In Fisher v. USAA Casualty Insurance Company, 2018 WL 3804114 (Ariz. App. Aug. 7, 2018), a case arising from an underinsured motorist (“UIM”) arbitration, the Arizona Court of Appeals affirmed the trial court’s refusal to vacate an arbitration award because of an arbitrator’s alleged partiality. The Insureds knew about the Arbitrator’s alleged relationship with the Insurer’s counsel before the arbitration, but did not object either before or during the arbitration. Instead, the Insureds waited until they received an unfavorable award. Thus, the Court of Appeals held the objection was untimely, and the Insureds waived their claim of partiality.
- If an insured has concerns about an arbitrator’s partiality before an uninsured motorist (“UM”) or UIM arbitration, then the insured waives those concerns unless the insured objects before or during the arbitration.
- An arbitrator’s “mere service” in other matters involving an insurer’s counsel is insufficient to trigger a presumption of partiality.
The Insureds were involved in two low-impact car accidents within one week. One Insured eventually had spinal fusion surgery. The Insureds made UIM claims, and the parties agreed to resolve the value of the UIM claims in arbitration. One day before the arbitration, the Insureds’ counsel raised concerns about the partiality of the Arbitrator to the Insureds because the Insurer’s counsel often retained the arbitrator. Nonetheless, the Insureds proceeded with the arbitration. The Arbitrator concluded the low-impact accidents did not cause the Insureds’ damages, and the Arbitrator awarded the Insureds nothing. The Insureds filed several Motions to Reconsider with the Arbitrator and eventually filed a Motion to Vacate the arbitration award with the trial court based on the Arbitrator’s failure to disclose the alleged relationship with the Insurer’s counsel. The trial court denied the Insureds’ Motion to Vacate the arbitration award and found the Insureds presented no evidence of partiality.
The Arizona Court of Appeals reasoned as follows:
- Judicial review of arbitration awards is limited because Arizona public policy favors arbitration to achieve a speedy and inexpensive disposition of disputes.
- A party challenging an arbitration award bears the burden of proving a statutory ground to vacate the award.
- The trial court affirms arbitration awards absent an abuse of discretion.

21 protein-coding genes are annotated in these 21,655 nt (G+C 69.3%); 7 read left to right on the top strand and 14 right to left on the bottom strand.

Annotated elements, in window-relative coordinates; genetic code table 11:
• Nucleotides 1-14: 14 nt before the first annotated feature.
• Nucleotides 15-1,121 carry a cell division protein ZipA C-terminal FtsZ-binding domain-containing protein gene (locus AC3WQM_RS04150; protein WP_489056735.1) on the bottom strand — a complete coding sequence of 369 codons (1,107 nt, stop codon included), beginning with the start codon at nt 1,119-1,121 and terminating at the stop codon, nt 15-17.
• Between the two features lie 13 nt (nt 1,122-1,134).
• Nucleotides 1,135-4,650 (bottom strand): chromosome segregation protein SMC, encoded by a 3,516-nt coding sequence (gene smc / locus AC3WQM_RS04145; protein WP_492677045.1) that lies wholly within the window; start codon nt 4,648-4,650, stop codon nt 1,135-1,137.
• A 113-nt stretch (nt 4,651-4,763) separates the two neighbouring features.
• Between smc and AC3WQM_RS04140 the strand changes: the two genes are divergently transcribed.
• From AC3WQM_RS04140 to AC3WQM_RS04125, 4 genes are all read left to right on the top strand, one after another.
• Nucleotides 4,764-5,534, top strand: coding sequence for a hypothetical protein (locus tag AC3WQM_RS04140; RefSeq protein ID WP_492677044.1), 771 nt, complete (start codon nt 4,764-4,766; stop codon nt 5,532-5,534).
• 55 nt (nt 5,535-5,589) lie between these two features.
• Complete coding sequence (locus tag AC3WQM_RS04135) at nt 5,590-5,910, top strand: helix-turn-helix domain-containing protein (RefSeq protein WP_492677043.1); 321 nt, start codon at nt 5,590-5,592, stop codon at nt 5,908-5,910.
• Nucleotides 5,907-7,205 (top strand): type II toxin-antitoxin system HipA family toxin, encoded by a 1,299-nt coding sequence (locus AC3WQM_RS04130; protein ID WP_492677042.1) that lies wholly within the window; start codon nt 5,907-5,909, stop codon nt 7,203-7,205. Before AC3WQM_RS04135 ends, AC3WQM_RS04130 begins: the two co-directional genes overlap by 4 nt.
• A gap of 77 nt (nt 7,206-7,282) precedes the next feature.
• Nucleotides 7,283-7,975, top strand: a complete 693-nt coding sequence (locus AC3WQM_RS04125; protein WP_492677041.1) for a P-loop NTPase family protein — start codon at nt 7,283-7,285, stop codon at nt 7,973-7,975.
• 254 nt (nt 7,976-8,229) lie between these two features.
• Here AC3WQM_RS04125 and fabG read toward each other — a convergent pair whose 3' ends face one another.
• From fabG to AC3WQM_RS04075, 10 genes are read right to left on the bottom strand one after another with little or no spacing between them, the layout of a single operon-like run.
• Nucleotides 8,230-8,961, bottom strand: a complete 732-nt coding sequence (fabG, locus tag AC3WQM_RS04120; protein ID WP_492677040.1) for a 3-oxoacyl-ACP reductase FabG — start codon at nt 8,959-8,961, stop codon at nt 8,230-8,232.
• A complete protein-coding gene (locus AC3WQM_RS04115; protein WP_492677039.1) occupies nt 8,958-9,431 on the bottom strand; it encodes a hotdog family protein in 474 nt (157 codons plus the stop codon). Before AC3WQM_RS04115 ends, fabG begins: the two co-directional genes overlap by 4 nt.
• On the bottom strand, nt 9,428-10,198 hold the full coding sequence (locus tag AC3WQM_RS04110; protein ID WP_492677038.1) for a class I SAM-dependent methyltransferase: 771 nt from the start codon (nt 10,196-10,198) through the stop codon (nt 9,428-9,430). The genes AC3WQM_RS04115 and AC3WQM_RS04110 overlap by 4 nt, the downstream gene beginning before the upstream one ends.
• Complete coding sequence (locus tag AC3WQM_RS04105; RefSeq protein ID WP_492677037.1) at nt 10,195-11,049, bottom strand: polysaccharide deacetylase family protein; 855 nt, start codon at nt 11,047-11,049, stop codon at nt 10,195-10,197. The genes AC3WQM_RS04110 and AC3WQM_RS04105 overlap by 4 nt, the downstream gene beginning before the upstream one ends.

- Arbitrators must disclose existing or past relationships with parties or their counsel if a reasonable person would consider those relationships likely to affect the arbitrator’s impartiality. ARS § 12-3012(A)(2).
- A neutral arbitrator who does not disclose a known, existing, and substantial relationship with a party is presumed to act with evident partiality under ARS § 12-3023(A)(2). ARS § 12-3012(E).
- If a party makes a timely objection, then the trial court may vacate an arbitration award based on an arbitrator’s failure to disclose a substantial relationship with a party or counsel. ARS § 12-3012(D).
- Although Arizona has not interpreted what constitutes a “timely objection” under its arbitration statutes, commentary to the Revised Uniform Arbitration Act (“RUAA”) indicates, and other courts interpreting the RUAA have held, a party must object to an arbitrator’s partiality before or during an arbitration.
- A party cannot wait to see whether an arbitration award is favorable before objecting to an arbitrator’s partiality.
- The Ninth Circuit has adopted an even broader and widely followed approach: “waiver is appropriate where a party to an arbitration has constructive knowledge of a potential conflict but fails to timely object.” Fidelity Fed. Bank, FSB v. Durga Ma Corp., 386 F.3d 1306, 1313 (9th Cir. 2004).
- Thus, the Arizona Court of Appeals agreed: “parties who know or have reason to know of possible partiality must raise an objection with the arbitrator during the course of the arbitration proceeding.”
- Holding otherwise would defeat the primary purpose of arbitration (an inexpensive and speedy alternative to litigation) because it would allow parties to withhold such objections until after an unfavorable award.
- In Fisher, the Insureds presented no evidence that the arbitrator had a substantial or “non-trivial relationship” with the Insurer or the Insurer’s counsel.
- In Fisher, the Insureds also presented no evidence supporting a presumption of partiality.
o An arbitrator is presumed to act with evident partiality if she fails to disclose a “known, direct, and material interest in the outcome of the arbitration…or a known, existing, and substantial relationship with a party.” ARS 12-3012(E).
o Although the Insureds alleged the Arbitrator often worked with the Insurer’s counsel, “the cases cited by the [Insureds did] not support the proposition that mere service as an arbitrator in other matters involving a party’s counsel is sufficient to trigger a presumption of partiality.”
Read the entire Fisher decision here.
This and other posts can be found at our blawg: Arizona Bad Faith Blawg.